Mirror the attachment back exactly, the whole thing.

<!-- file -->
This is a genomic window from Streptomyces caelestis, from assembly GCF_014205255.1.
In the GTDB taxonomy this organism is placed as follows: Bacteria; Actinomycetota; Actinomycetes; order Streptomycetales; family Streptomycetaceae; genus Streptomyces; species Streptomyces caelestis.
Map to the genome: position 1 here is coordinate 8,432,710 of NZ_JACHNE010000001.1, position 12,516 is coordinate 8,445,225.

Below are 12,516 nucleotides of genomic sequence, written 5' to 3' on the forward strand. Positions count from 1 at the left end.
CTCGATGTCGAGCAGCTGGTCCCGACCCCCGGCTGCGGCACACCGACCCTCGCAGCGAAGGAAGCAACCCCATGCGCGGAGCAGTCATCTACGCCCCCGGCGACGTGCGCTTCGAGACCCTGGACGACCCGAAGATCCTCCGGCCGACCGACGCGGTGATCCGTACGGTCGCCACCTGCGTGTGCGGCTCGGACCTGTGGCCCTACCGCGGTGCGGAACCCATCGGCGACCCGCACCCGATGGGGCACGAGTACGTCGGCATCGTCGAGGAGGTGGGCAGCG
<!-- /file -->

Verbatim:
This is a genomic window from Streptomyces caelestis, from assembly GCF_014205255.1.
In the GTDB taxonomy this organism is placed as follows: Bacteria; Actinomycetota; Actinomycetes; order Streptomycetales; family Streptomycetaceae; genus Streptomyces; species Streptomyces caelestis.
Map to the genome: position 1 here is coordinate 8,432,710 of NZ_JACHNE010000001.1, position 12,516 is coordinate 8,445,225.

Below are 12,516 nucleotides of genomic sequence, written 5' to 3' on the forward strand. Positions count from 1 at the left end.
CTCGATGTCGAGCAGCTGGTCCCGACCCCCGGCTGCGGCACACCGACCCTCGCAGCGAAGGAAGCAACCCCATGCGCGGAGCAGTCATCTACGCCCCCGGCGACGTGCGCTTCGAGACCCTGGACGACCCGAAGATCCTCCGGCCGACCGACGCGGTGATCCGTACGGTCGCCACCTGCGTGTGCGGCTCGGACCTGTGGCCCTACCGCGGTGCGGAACCCATCGGCGACCCGCACCCGATGGGGCACGAGTACGTCGGCATCGTCGAGGAGGTGGGCAGCG